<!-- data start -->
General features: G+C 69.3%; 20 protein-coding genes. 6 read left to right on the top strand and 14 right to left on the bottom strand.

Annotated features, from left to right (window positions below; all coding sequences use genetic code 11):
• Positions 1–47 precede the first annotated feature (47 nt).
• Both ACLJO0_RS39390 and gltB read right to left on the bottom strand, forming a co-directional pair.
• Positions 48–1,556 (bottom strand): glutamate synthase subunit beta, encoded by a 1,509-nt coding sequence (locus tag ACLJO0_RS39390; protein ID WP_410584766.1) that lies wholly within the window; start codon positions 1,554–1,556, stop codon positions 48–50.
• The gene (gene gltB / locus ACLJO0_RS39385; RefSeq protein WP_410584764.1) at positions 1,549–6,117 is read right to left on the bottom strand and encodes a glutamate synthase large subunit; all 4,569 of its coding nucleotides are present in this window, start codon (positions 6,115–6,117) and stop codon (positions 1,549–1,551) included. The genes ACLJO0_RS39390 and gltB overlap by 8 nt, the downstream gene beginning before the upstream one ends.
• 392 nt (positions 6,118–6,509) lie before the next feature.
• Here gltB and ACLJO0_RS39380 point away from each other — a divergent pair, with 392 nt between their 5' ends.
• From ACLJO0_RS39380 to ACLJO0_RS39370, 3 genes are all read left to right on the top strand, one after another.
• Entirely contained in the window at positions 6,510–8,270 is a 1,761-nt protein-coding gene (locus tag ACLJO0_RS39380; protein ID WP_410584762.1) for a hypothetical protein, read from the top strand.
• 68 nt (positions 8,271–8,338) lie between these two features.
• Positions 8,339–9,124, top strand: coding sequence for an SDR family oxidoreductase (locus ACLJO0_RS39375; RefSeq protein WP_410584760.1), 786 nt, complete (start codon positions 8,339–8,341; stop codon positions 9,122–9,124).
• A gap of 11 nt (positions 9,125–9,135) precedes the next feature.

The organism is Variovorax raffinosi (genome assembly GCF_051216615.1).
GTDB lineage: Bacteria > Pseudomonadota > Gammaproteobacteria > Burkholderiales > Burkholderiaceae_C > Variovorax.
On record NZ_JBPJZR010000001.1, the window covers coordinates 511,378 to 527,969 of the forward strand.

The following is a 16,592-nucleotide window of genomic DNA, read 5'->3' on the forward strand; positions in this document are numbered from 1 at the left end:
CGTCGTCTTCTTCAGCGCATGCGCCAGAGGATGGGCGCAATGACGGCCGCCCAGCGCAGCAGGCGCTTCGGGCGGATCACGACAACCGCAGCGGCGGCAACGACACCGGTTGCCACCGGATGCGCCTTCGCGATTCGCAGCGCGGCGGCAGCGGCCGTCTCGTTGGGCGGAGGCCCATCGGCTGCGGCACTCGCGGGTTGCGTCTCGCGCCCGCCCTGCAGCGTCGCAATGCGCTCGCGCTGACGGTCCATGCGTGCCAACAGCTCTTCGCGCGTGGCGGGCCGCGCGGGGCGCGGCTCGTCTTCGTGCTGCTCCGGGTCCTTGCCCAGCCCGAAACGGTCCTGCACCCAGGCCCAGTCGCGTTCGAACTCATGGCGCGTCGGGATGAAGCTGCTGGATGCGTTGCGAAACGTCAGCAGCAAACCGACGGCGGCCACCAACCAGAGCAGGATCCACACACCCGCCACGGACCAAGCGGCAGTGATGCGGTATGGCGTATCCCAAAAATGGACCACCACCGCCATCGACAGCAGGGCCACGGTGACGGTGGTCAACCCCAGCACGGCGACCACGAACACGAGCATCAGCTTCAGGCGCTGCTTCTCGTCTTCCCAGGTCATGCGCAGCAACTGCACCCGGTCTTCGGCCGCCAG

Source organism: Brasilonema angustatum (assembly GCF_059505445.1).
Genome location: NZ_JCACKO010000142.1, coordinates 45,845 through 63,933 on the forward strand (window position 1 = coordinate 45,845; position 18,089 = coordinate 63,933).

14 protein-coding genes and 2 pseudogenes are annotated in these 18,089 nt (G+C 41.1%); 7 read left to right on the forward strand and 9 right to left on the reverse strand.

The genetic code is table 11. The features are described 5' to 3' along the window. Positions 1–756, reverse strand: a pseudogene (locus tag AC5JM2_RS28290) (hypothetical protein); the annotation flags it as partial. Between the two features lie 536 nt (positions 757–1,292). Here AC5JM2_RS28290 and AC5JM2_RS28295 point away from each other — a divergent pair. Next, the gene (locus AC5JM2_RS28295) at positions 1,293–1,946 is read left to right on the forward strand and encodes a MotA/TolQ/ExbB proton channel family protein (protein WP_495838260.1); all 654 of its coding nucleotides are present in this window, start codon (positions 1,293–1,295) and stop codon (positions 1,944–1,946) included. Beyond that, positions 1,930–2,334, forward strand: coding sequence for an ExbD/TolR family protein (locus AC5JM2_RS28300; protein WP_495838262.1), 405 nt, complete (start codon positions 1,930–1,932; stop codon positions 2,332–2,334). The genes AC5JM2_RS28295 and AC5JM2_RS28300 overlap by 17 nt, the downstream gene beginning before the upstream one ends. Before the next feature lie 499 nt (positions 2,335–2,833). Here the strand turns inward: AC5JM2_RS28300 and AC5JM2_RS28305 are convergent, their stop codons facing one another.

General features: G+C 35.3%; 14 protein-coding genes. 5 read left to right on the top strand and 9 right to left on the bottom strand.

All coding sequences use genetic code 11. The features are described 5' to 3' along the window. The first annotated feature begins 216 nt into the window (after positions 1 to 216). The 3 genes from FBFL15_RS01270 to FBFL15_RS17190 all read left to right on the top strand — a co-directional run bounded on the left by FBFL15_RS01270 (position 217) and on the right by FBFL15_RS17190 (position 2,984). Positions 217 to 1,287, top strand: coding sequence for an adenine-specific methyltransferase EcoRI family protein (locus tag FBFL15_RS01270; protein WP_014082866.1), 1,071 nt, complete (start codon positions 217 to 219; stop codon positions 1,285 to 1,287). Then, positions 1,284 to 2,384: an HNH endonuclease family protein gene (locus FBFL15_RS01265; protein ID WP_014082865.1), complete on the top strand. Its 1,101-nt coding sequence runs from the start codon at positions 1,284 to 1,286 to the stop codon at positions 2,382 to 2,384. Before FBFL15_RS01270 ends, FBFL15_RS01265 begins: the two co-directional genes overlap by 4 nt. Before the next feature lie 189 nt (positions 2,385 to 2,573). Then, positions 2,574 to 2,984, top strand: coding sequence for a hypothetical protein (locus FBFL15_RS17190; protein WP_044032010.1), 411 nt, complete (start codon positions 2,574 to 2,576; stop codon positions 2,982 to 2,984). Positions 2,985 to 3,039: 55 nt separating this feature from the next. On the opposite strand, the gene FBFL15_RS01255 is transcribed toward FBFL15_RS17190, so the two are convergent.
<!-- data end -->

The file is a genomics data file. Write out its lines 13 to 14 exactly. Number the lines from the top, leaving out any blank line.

• A gap of 11 nt (positions 9,125–9,135) precedes the next feature.

The organism is Variovorax raffinosi (genome assembly GCF_051216615.1).